26 For this reason God gave them up to dishonorable passions. For their women exchanged natural relations for those that are contrary to nature; 27 and the men likewise gave up natural relations with women and were consumed with passion for one another, men committing shameless acts with men and receiving in themselves the due penalty for their error.

As acknowledged earlier, some could not care less about Romans 1, or the apostle Paul, or the fact that Romans is one of the most profound texts in the entire Bible. But for some of us participating in the conversation, these are substantial facts.

(An aside to journalists, bloggers, and social commentators: When someone who professes to love the Bible, inserts mid-speech a string of words that don’t sound entirely like their own, the odds are reasonable that they have determined that Scripture expresses their next thought better than their own words. Google will typically decode this mystery, if help is needed. There is no sarcasm present here, as I’m fully aware of widespread biblical illiteracy. I just found it surprising how many people published pieces that expressed mystification over the most un-Phil-flavoured phrases of his whole spiel, despite these words and wordings having been spoken and respoken for two millennia. Tangent complete. 🙂 )

And it is words like those, with 2000 years or more of mileage, that intrigue me most.



This portion of the conversation is typically framed by the following thoughts:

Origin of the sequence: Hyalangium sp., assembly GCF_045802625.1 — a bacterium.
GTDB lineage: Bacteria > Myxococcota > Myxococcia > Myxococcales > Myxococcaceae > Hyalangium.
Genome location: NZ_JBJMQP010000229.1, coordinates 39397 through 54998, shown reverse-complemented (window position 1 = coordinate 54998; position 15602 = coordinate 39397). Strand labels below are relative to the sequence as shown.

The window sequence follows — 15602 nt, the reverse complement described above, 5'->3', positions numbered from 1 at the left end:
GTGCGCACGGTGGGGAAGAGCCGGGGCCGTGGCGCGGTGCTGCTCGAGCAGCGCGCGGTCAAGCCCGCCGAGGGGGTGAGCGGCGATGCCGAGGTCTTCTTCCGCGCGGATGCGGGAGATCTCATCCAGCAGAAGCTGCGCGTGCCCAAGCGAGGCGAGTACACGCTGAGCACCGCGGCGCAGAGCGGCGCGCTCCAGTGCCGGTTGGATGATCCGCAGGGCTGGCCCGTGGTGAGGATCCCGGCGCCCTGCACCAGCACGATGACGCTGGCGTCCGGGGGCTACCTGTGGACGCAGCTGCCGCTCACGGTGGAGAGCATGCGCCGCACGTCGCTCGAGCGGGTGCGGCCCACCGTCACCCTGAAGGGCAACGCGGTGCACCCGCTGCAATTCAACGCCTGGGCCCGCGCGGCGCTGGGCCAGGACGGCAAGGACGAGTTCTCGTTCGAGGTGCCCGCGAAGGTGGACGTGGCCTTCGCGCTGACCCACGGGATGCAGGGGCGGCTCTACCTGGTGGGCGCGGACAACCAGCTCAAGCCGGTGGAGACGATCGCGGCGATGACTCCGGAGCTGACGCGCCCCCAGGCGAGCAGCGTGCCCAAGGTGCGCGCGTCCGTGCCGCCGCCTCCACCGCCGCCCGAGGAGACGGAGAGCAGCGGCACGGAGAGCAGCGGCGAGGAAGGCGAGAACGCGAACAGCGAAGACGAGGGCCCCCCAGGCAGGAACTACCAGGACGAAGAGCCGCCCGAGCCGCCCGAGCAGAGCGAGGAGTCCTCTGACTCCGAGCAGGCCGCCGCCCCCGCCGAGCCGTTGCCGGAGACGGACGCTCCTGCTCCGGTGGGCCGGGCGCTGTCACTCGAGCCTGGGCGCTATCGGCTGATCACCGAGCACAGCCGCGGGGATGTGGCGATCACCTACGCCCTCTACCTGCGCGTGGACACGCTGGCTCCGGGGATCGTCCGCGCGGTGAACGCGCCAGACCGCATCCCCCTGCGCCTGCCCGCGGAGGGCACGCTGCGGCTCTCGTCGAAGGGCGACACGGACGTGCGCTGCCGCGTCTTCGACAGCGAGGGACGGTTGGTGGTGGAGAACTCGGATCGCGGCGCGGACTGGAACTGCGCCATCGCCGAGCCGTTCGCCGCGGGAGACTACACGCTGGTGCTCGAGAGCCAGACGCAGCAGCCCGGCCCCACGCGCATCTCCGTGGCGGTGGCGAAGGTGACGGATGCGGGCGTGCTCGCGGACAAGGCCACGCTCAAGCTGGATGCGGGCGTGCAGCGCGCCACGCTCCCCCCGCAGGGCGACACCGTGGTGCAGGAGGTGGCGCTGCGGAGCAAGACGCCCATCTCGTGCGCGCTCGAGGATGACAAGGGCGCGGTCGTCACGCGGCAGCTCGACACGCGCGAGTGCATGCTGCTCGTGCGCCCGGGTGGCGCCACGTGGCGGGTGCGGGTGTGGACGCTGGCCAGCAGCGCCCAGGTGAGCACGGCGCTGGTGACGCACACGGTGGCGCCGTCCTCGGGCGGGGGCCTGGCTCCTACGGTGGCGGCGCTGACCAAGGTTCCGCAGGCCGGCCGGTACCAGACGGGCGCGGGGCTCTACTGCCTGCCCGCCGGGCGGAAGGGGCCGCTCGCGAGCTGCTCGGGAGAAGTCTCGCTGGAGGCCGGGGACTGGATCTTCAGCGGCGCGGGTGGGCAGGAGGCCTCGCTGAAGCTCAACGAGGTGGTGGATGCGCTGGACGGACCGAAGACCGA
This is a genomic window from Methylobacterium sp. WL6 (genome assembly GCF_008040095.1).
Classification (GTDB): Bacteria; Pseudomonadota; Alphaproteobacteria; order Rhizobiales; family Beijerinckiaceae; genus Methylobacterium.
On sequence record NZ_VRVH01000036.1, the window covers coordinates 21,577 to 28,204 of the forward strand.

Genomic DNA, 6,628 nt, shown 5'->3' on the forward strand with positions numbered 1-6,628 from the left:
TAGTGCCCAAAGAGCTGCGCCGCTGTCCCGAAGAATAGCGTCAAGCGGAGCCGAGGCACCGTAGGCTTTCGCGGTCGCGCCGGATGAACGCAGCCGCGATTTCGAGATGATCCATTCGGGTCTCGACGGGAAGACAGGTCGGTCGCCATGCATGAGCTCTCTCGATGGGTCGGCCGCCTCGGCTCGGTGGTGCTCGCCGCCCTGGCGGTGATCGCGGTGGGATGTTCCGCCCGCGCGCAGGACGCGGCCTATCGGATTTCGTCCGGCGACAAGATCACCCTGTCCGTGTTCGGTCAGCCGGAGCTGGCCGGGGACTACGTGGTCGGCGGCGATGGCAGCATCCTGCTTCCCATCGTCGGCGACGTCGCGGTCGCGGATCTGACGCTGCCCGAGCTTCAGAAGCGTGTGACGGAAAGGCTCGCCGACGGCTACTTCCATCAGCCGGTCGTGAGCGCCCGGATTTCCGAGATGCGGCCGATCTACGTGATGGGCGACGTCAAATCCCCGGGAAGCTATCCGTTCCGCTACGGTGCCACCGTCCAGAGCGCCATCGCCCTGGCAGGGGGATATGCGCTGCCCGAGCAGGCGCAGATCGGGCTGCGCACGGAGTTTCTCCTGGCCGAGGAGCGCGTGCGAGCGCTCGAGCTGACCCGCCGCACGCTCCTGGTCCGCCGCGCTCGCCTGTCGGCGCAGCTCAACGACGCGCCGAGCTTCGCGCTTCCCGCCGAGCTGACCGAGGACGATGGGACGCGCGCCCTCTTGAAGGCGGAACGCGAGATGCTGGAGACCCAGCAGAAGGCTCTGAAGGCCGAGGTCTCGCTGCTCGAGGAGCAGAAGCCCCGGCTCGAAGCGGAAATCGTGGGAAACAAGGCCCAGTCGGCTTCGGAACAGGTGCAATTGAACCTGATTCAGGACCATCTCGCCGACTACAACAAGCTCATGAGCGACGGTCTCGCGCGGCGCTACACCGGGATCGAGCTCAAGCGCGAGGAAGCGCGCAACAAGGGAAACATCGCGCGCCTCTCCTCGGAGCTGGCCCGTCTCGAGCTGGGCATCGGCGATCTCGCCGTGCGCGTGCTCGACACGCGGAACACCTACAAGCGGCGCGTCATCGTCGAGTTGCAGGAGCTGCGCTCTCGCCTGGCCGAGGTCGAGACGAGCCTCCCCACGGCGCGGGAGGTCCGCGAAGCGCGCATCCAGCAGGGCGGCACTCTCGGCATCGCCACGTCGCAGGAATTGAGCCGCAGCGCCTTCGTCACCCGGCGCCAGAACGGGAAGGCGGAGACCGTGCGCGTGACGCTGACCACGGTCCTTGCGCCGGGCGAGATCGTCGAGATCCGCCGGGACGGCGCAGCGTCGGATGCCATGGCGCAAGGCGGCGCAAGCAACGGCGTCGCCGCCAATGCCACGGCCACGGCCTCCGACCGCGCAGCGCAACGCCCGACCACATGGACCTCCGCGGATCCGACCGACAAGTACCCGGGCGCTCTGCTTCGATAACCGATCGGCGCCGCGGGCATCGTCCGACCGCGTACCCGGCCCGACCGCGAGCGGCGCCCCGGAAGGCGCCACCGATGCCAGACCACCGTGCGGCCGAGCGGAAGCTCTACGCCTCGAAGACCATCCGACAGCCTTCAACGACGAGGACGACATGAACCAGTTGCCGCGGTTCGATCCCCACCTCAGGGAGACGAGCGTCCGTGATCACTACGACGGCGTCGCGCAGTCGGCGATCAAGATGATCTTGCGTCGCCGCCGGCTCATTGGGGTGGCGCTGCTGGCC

Critics of the “traditional interpretation of the Bible” (This phrase gets used – sometimes for distinguishing, sometimes for dismissing – by people with a wide range of views on Scripture) point out that the Bible’s explicit mentions of homosexuality are few, with most references coming from the Old Testament.

Bible-loving individuals, whose theology lacks nuance, often attempt to throw down their “God says so” trump card before anything of value is on the table. Even if one believes wholeheartedly in a holy God who governs the morality of the universe, calls for nuance go out one more time. Your cause is not served well by flippant phrases or careless commentary. If the Kingdom of God is as central as you say it is to the reality of the universe, surely there are wiser ways to dialog — even disagree — with those holding opinions not your own.

In speaking of the Bible, it’s a fairly simple concept that not every portion of Scripture is equal in weight. The Bible is not a flat text, with every word dwelling at equal elevation. For some, this concept is shocking. For some, this concept is enlightening. I am not even implying that the Scriptures referring to homosexuality are insignificant. I’m simply pointing out that a lack of theological nuance can cripple any conversation centered upon Scripture.

Bible-bashing individuals, whose un-theology lacks nuance, frequently employ a feisty-while-funny line of reason, particularly when dealing with Old Testament verses that include the word “abomination”. The dismissal can be summed up in one witty line: “Well, God forbid shrimp too!”

Ah, and He did. 🙁

The argument appears an enlightened, humorous indictment of the brainpower so obviously lacking among the Bible-believers. Make no mistake: there is a worldwide lack of brainpower, and some of the shortfall is among the people of faith. But a serious irony dwells here, for the Bible-basher has just displayed the same error so common among Bible-believers: He is treating the Bible as a flat text, where every word is equal in value. (With clarity and conciseness far beyond my own, Timothy Keller breaks this concept down for anyone who cares to learn how to handle Scripture, regardless of their faith convictions. His brief piece is especially about why Old Testament application can seem inconsistent to some. It’s short and helpful to this and other discussions.)